The trial court subsequently entered default judgment against Channel Wing in the amount of $3,000.00. The trial court further granted judgment to Cornelson on Puckett's claim of Cornelson's individual liability for the corporate debt. The trial court, on motion therefor, awarded Cornelson attorney fees as prevailing party pursuant to 12 O.S. 1991 § 936[ 12-936] in the amount of $4,000.00. Puckett perfected this appeal.
In this appeal, Puckett asserts Cornelson's individual liability for the corporate debt on two grounds. First, Puckett argues the evidence adduced below required the trial court to pierce the corporate veil and impose personal liability for the corporate debt upon Cornelson. Second, Puckett argues Channel Wing's failure to domesticate the corporation in Oklahoma prohibits Cornelson from using the corporate shield to protect him from personal liability for corporate debt.
As to Puckett's first argument, we recognize that Oklahoma law treats a corporation as a legal entity separate from its shareholders, and ordinarily shields corporate officers, directors and shareholders from personal liability for corporate debt. See, e.g., Hearn v. Petra Intern. Corp., 710 P.2d 769 (Okla. App. 1985). However, Oklahoma law also recognizes the equitable doctrine of disregarding the corporate entity may apply in some circumstances as to impose personal liability on shareholders and/or officers for corporate debt, although clearly an extraordinary remedy used sparingly. See, e.g., Sautbine v. Keller, 423 P.2d 447 (Okla. 1966); CCMS Pub. Co., Inc. v. Dooley-Maloof, Inc., 645 F.2d 33 (10th Cir. 1981); Mid-Continent Life Ins. Co. v. Goforth, 193 Okla. 314, 143 P.2d 154 (1943). See also, Micciche v. Billings, 727 P.2d 367, 372-373 (Colo. 1986). As this Court recently observed:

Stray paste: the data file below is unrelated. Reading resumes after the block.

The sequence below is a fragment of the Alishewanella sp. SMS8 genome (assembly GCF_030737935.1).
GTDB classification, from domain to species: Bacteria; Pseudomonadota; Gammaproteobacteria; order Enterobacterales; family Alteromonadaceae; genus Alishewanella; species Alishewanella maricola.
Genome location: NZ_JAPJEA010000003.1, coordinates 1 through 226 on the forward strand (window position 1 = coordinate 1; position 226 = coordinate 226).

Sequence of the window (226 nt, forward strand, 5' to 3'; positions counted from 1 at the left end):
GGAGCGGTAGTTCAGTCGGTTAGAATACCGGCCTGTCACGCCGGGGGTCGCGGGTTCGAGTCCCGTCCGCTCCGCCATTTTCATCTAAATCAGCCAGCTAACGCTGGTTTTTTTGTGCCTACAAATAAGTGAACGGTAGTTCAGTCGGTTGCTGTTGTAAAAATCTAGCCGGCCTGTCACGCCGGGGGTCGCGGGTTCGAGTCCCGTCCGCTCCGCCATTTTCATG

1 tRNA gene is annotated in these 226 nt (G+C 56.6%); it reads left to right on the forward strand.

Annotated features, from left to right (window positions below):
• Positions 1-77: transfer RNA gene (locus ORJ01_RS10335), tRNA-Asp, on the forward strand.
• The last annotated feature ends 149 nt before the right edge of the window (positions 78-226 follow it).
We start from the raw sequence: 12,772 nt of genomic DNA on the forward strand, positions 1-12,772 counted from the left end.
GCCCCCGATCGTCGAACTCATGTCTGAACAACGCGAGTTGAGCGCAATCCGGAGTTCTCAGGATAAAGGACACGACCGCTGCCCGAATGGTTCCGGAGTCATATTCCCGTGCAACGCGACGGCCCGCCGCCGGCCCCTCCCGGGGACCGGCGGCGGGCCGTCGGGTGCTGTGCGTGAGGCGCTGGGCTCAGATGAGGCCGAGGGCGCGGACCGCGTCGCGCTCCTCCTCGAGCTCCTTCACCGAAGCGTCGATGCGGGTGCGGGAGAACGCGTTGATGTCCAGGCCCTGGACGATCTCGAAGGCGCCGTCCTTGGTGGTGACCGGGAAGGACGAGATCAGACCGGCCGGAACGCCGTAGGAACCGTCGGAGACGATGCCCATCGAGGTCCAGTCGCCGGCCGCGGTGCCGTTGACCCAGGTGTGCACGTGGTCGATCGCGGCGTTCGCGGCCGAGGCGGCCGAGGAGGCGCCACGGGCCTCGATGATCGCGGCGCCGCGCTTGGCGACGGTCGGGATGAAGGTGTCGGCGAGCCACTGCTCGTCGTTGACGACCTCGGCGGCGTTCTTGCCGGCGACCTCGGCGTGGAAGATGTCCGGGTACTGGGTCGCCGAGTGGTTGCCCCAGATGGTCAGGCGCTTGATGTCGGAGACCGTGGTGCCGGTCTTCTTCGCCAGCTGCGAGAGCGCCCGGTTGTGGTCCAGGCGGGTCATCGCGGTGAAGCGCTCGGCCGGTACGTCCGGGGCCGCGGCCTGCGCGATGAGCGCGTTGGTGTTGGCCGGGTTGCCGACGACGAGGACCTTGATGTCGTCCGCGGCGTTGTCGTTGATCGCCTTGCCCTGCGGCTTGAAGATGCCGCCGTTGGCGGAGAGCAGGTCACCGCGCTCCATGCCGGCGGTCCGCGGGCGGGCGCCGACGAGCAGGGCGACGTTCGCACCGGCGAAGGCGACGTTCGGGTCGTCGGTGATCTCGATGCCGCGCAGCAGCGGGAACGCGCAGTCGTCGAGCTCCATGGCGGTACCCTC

The goal in piercing the corporate veil [i.e., disregarding the corporate entity] is to impute liability for the acts of the corporation to the responsible persons.
Matter of Estate of Rahill, 827 P.2d 896 (Okla. App. 1991).
In review of equitable rulings of the trial court, we will not reverse unless the trial court's judgment is clearly against the weight of the evidence. See, e.g., Marshall v. Marshall, 364 P.2d 891 (Okla. 1961) ("Judgment in an action of equitable cognizance will not be set aside unless clearly against the weight of the evidence.") In the present case, neither party presented any evidence whatsoever of Cornelson's control of Channel Wing, or any other violation of public policy expressed by statutory or constitutional law as to warrant disregarding the corporate entity and impressing personal responsibility on Cornelson for what appears to be a purely corporate debt. We have reviewed the record in the present case and cannot say the trial court's judgment refusing to disregard the corporate entity is against the weight of the evidence or affected by abuse of discretion.